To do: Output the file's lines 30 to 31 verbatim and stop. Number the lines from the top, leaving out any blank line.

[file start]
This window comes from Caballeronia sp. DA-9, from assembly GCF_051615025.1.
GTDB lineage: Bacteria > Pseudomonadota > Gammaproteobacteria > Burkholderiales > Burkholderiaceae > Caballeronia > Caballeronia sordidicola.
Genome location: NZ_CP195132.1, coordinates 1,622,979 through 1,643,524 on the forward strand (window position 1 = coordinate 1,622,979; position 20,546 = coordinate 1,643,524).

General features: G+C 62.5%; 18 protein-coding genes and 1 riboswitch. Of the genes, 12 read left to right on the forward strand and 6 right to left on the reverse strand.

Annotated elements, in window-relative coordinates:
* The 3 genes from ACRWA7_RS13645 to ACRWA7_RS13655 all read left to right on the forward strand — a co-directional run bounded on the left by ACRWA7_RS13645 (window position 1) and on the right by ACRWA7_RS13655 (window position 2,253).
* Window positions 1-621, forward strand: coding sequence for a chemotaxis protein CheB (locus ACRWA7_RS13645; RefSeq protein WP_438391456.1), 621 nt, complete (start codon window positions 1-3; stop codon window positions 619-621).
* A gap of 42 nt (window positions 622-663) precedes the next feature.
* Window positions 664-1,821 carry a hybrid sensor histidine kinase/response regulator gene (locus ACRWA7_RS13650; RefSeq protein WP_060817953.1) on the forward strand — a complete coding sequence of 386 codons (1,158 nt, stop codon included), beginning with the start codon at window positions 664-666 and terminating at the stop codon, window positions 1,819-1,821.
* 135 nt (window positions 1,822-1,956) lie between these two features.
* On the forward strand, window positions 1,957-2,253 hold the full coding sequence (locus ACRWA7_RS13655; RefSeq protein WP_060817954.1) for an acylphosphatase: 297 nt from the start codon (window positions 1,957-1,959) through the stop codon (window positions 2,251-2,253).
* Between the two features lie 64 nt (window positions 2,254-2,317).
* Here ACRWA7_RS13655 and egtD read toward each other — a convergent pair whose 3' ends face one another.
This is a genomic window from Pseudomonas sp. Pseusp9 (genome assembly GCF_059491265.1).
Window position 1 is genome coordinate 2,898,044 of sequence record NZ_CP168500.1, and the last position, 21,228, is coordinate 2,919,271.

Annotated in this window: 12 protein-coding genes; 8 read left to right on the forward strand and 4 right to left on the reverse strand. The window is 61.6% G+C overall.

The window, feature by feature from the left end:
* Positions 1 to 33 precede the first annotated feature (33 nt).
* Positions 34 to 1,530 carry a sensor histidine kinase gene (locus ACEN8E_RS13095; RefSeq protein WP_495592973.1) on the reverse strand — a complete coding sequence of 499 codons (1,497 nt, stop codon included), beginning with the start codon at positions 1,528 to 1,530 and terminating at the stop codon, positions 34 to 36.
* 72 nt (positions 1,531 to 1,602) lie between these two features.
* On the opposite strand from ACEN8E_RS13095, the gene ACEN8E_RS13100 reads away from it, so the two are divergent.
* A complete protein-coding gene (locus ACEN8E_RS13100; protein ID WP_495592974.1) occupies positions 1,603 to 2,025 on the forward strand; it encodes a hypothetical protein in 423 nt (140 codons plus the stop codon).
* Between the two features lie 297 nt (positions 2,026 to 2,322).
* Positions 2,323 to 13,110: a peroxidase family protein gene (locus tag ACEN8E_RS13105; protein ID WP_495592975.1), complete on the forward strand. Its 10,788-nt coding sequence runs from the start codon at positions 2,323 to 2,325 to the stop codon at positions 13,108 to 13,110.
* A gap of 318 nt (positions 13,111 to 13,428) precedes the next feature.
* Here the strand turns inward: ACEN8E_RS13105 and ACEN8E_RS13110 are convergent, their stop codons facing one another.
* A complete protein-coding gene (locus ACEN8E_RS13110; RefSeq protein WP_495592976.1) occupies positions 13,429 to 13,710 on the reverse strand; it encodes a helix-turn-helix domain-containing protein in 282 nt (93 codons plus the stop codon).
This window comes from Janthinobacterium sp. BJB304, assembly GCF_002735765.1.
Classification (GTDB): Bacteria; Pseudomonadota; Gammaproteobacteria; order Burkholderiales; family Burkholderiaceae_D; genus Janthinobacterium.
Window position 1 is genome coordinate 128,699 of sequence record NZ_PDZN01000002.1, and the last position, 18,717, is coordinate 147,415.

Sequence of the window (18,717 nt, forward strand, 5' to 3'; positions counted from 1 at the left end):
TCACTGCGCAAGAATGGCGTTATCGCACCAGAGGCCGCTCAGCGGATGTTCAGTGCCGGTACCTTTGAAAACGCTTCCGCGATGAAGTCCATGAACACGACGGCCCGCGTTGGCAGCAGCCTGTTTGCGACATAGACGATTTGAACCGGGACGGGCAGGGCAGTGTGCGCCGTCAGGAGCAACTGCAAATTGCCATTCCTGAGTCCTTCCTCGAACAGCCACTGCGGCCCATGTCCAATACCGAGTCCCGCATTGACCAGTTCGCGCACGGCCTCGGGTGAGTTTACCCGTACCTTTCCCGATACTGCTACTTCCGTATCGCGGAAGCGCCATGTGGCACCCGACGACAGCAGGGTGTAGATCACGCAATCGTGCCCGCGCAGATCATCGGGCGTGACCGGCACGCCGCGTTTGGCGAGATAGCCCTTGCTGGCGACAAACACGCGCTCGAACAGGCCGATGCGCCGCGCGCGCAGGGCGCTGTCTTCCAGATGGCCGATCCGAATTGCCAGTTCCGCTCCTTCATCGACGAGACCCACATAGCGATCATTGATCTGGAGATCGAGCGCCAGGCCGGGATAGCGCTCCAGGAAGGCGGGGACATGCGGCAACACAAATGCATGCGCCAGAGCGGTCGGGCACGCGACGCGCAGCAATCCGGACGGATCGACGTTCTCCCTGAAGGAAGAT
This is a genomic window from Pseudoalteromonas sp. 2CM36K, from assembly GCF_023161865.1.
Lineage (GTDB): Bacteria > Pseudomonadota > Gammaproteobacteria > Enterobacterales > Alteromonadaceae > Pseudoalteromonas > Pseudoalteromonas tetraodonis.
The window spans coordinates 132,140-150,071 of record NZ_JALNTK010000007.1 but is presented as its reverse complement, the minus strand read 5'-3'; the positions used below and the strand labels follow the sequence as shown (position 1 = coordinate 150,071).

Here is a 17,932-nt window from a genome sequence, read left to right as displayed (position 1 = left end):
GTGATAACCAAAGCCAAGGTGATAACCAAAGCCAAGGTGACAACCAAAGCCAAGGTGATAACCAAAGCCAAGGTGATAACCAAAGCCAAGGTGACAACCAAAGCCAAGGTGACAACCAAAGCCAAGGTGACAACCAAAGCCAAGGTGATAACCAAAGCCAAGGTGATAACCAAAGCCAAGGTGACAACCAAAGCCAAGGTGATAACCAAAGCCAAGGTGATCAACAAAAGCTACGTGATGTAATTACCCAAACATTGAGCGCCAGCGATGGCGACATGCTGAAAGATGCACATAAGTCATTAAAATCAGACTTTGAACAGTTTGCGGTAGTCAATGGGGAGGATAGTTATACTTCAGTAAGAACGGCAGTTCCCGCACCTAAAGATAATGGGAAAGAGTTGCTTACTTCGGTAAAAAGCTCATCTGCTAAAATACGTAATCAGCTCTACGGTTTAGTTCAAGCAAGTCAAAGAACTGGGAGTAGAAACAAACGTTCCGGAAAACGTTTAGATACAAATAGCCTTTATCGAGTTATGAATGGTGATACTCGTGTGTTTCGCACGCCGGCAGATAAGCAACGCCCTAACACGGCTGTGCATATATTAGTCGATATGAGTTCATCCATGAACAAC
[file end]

Window position 1 is genome coordinate 128,699 of sequence record NZ_PDZN01000002.1, and the last position, 18,717, is coordinate 147,415.

Sequence of the window (18,717 nt, forward strand, 5' to 3'; positions counted from 1 at the left end):